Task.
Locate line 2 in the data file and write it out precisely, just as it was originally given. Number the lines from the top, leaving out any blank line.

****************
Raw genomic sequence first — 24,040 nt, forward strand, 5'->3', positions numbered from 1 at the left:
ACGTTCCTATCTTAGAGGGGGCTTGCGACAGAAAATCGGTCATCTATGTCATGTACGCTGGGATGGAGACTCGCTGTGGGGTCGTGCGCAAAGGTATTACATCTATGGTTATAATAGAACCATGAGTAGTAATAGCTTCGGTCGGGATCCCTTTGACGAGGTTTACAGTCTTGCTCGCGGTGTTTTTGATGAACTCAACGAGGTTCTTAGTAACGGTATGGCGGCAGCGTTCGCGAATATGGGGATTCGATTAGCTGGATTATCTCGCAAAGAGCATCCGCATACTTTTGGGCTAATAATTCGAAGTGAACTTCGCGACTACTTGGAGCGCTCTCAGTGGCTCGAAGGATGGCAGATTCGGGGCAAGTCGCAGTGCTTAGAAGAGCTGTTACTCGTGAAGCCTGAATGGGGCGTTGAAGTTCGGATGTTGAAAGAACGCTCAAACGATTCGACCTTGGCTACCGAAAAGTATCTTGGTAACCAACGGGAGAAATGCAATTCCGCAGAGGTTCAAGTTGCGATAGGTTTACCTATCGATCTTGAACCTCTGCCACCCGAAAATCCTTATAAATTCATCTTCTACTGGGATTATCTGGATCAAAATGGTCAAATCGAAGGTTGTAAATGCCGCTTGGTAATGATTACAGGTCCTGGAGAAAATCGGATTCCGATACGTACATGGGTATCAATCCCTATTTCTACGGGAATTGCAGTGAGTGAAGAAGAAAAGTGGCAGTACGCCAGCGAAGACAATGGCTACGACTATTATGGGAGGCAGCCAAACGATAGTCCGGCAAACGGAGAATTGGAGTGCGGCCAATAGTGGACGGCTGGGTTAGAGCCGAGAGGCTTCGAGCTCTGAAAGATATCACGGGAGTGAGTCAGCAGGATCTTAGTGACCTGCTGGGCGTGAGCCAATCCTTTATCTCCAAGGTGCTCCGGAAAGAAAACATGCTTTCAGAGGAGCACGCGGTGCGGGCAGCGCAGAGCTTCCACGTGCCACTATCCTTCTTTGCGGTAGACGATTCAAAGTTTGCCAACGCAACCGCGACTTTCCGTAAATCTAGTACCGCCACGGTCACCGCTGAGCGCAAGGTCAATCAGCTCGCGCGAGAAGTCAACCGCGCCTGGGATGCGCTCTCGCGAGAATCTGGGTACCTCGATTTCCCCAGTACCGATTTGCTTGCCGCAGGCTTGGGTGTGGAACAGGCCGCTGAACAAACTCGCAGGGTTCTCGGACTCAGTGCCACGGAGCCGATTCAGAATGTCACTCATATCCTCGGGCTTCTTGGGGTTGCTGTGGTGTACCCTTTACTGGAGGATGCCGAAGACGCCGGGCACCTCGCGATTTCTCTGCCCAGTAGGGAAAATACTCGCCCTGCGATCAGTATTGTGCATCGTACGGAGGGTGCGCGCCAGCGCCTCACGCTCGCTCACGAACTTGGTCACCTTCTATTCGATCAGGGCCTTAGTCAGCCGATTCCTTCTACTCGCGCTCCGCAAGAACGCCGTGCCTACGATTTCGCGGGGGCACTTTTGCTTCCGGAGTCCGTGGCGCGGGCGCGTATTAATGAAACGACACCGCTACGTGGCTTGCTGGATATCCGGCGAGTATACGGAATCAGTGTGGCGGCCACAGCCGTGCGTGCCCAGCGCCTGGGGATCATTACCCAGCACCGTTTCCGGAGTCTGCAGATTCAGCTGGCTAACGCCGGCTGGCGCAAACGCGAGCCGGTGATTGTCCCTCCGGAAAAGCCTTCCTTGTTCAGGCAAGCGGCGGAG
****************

ACGTTCCTATCTTAGAGGGGGCTTGCGACAGAAAATCGGTCATCTATGTCATGTACGCTGGGATGGAGACTCGCTGTGGGGTCGTGCGCAAAGGTATTACATCTATGGTTATAATAGAACCATGAGTAGTAATAGCTTCGGTCGGGATCCCTTTGACGAGGTTTACAGTCTTGCTCGCGGTGTTTTTGATGAACTCAACGAGGTTCTTAGTAACGGTATGGCGGCAGCGTTCGCGAATATGGGGATTCGATTAGCTGGATTATCTCGCAAAGAGCATCCGCATACTTTTGGGCTAATAATTCGAAGTGAACTTCGCGACTACTTGGAGCGCTCTCAGTGGCTCGAAGGATGGCAGATTCGGGGCAAGTCGCAGTGCTTAGAAGAGCTGTTACTCGTGAAGCCTGAATGGGGCGTTGAAGTTCGGATGTTGAAAGAACGCTCAAACGATTCGACCTTGGCTACCGAAAAGTATCTTGGTAACCAACGGGAGAAATGCAATTCCGCAGAGGTTCAAGTTGCGATAGGTTTACCTATCGATCTTGAACCTCTGCCACCCGAAAATCCTTATAAATTCATCTTCTACTGGGATTATCTGGATCAAAATGGTCAAATCGAAGGTTGTAAATGCCGCTTGGTAATGATTACAGGTCCTGGAGAAAATCGGATTCCGATACGTACATGGGTATCAATCCCTATTTCTACGGGAATTGCAGTGAGTGAAGAAGAAAAGTGGCAGTACGCCAGCGAAGACAATGGCTACGACTATTATGGGAGGCAGCCAAACGATAGTCCGGCAAACGGAGAATTGGAGTGCGGCCAATAGTGGACGGCTGGGTTAGAGCCGAGAGGCTTCGAGCTCTGAAAGATATCACGGGAGTGAGTCAGCAGGATCTTAGTGACCTGCTGGGCGTGAGCCAATCCTTTATCTCCAAGGTGCTCCGGAAAGAAAACATGCTTTCAGAGGAGCACGCGGTGCGGGCAGCGCAGAGCTTCCACGTGCCACTATCCTTCTTTGCGGTAGACGATTCAAAGTTTGCCAACGCAACCGCGACTTTCCGTAAATCTAGTACCGCCACGGTCACCGCTGAGCGCAAGGTCAATCAGCTCGCGCGAGAAGTCAACCGCGCCTGGGATGCGCTCTCGCGAGAATCTGGGTACCTCGATTTCCCCAGTACCGATTTGCTTGCCGCAGGCTTGGGTGTGGAACAGGCCGCTGAACAAACTCGCAGGGTTCTCGGACTCAGTGCCACGGAGCCGATTCAGAATGTCACTCATATCCTCGGGCTTCTTGGGGTTGCTGTGGTGTACCCTTTACTGGAGGATGCCGAAGACGCCGGGCACCTCGCGATTTCTCTGCCCAGTAGGGAAAATACTCGCCCTGCGATCAGTATTGTGCATCGTACGGAGGGTGCGCGCCAGCGCCTCACGCTCGCTCACGAACTTGGTCACCTTCTATTCGATCAGGGCCTTAGTCAGCCGATTCCTTCTACTCGCGCTCCGCAAGAACGCCGTGCCTACGATTTCGCGGGGGCACTTTTGCTTCCGGAGTCCGTGGCGCGGGCGCGTATTAATGAAACGACACCGCTACGTGGCTTGCTGGATATCCGGCGAGTATACGGAATCAGTGTGGCGGCCACAGCCGTGCGTGCCCAGCGCCTGGGGATCATTACCCAGCACCGTTTCCGGAGTCTGCAGATTCAGCTGGCTAACGCCGGCTGGCGCAAACGCGAGCCGGTGATTGTCCCTCCGGAAAAGCCTTCCTTGTTCAGGCAAGCGGCGGAG